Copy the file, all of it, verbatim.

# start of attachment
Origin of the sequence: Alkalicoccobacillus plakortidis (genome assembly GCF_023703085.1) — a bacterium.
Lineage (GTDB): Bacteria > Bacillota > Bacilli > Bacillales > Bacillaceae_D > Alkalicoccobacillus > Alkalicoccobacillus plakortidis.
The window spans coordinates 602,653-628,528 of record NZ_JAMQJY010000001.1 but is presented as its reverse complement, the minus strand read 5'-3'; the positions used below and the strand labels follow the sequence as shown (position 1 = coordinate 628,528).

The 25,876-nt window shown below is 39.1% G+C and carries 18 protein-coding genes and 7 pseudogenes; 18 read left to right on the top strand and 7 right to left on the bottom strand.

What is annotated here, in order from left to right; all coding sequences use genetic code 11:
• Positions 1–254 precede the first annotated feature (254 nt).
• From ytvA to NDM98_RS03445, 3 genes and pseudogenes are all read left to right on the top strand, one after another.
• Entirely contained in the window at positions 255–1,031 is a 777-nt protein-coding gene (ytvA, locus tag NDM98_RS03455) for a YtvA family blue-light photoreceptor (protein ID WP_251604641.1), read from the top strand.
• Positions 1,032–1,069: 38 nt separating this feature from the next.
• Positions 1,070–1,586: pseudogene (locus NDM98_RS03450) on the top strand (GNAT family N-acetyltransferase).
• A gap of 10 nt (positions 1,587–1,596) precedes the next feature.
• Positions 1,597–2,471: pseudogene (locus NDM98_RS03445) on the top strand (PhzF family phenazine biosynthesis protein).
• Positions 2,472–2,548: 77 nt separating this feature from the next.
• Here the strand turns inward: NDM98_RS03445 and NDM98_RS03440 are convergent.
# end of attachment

Origin of the sequence: Alkalicoccobacillus plakortidis (genome assembly GCF_023703085.1) — a bacterium.
Lineage (GTDB): Bacteria > Bacillota > Bacilli > Bacillales > Bacillaceae_D > Alkalicoccobacillus > Alkalicoccobacillus plakortidis.
The window spans coordinates 602,653-628,528 of record NZ_JAMQJY010000001.1 but is presented as its reverse complement, the minus strand read 5'-3'; the positions used below and the strand labels follow the sequence as shown (position 1 = coordinate 628,528).

The 25,876-nt window shown below is 39.1% G+C and carries 18 protein-coding genes and 7 pseudogenes; 18 read left to right on the top strand and 7 right to left on the bottom strand.

What is annotated here, in order from left to right; all coding sequences use genetic code 11:
• Positions 1–254 precede the first annotated feature (254 nt).
• From ytvA to NDM98_RS03445, 3 genes and pseudogenes are all read left to right on the top strand, one after another.
• Entirely contained in the window at positions 255–1,031 is a 777-nt protein-coding gene (ytvA, locus tag NDM98_RS03455) for a YtvA family blue-light photoreceptor (protein ID WP_251604641.1), read from the top strand.
• Positions 1,032–1,069: 38 nt separating this feature from the next.
• Positions 1,070–1,586: pseudogene (locus NDM98_RS03450) on the top strand (GNAT family N-acetyltransferase).
• A gap of 10 nt (positions 1,587–1,596) precedes the next feature.
• Positions 1,597–2,471: pseudogene (locus NDM98_RS03445) on the top strand (PhzF family phenazine biosynthesis protein).
• Positions 2,472–2,548: 77 nt separating this feature from the next.
• Here the strand turns inward: NDM98_RS03445 and NDM98_RS03440 are convergent.